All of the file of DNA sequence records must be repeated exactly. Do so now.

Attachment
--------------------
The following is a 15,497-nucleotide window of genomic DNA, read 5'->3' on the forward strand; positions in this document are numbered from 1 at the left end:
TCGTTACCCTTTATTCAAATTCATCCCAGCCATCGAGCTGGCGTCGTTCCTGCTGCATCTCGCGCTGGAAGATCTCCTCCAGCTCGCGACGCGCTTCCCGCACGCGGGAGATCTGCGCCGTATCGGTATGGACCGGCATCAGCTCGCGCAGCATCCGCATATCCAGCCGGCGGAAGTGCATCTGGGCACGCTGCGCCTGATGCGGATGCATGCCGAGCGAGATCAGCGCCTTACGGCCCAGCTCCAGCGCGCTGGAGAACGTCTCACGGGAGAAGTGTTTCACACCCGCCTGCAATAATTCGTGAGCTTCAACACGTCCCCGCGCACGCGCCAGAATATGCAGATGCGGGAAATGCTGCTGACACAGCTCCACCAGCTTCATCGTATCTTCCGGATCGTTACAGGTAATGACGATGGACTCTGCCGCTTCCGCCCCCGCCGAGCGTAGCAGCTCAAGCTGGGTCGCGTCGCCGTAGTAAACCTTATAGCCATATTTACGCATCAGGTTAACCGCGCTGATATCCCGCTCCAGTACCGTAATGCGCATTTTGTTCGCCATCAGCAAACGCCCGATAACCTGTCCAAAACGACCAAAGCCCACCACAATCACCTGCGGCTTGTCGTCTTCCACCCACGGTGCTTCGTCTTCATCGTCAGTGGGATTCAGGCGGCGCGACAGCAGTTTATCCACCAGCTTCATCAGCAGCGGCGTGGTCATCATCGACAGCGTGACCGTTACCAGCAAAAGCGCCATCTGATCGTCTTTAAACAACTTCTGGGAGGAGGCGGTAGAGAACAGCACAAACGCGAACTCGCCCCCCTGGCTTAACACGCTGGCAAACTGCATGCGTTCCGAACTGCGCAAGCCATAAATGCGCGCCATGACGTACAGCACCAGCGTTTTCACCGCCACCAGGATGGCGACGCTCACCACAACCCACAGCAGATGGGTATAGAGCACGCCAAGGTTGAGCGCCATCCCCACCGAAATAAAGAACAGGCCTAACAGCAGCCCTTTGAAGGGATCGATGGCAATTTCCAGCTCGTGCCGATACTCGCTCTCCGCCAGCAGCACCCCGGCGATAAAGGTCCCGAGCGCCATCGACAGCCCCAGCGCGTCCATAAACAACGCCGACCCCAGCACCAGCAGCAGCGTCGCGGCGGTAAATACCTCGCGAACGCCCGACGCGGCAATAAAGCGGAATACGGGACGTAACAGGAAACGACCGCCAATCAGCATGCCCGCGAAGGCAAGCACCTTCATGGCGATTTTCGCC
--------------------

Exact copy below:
The following is a 15,497-nucleotide window of genomic DNA, read 5'->3' on the forward strand; positions in this document are numbered from 1 at the left end:
TCGTTACCCTTTATTCAAATTCATCCCAGCCATCGAGCTGGCGTCGTTCCTGCTGCATCTCGCGCTGGAAGATCTCCTCCAGCTCGCGACGCGCTTCCCGCACGCGGGAGATCTGCGCCGTATCGGTATGGACCGGCATCAGCTCGCGCAGCATCCGCATATCCAGCCGGCGGAAGTGCATCTGGGCACGCTGCGCCTGATGCGGATGCATGCCGAGCGAGATCAGCGCCTTACGGCCCAGCTCCAGCGCGCTGGAGAACGTCTCACGGGAGAAGTGTTTCACACCCGCCTGCAATAATTCGTGAGCTTCAACACGTCCCCGCGCACGCGCCAGAATATGCAGATGCGGGAAATGCTGCTGACACAGCTCCACCAGCTTCATCGTATCTTCCGGATCGTTACAGGTAATGACGATGGACTCTGCCGCTTCCGCCCCCGCCGAGCGTAGCAGCTCAAGCTGGGTCGCGTCGCCGTAGTAAACCTTATAGCCATATTTACGCATCAGGTTAACCGCGCTGATATCCCGCTCCAGTACCGTAATGCGCATTTTGTTCGCCATCAGCAAACGCCCGATAACCTGTCCAAAACGACCAAAGCCCACCACAATCACCTGCGGCTTGTCGTCTTCCACCCACGGTGCTTCGTCTTCATCGTCAGTGGGATTCAGGCGGCGCGACAGCAGTTTATCCACCAGCTTCATCAGCAGCGGCGTGGTCATCATCGACAGCGTGACCGTTACCAGCAAAAGCGCCATCTGATCGTCTTTAAACAACTTCTGGGAGGAGGCGGTAGAGAACAGCACAAACGCGAACTCGCCCCCCTGGCTTAACACGCTGGCAAACTGCATGCGTTCCGAACTGCGCAAGCCATAAATGCGCGCCATGACGTACAGCACCAGCGTTTTCACCGCCACCAGGATGGCGACGCTCACCACAACCCACAGCAGATGGGTATAGAGCACGCCAAGGTTGAGCGCCATCCCCACCGAAATAAAGAACAGGCCTAACAGCAGCCCTTTGAAGGGATCGATGGCAATTTCCAGCTCGTGCCGATACTCGCTCTCCGCCAGCAGCACCCCGGCGATAAAGGTCCCGAGCGCCATCGACAGCCCCAGCGCGTCCATAAACAACGCCGACCCCAGCACCAGCAGCAGCGTCGCGGCGGTAAATACCTCGCGAACGCCCGACGCGGCAATAAAGCGGAATACGGGACGTAACAGGAAACGACCGCCAATCAGCATGCCCGCGAAGGCAAGCACCTTCATGGCGATTTTCGCC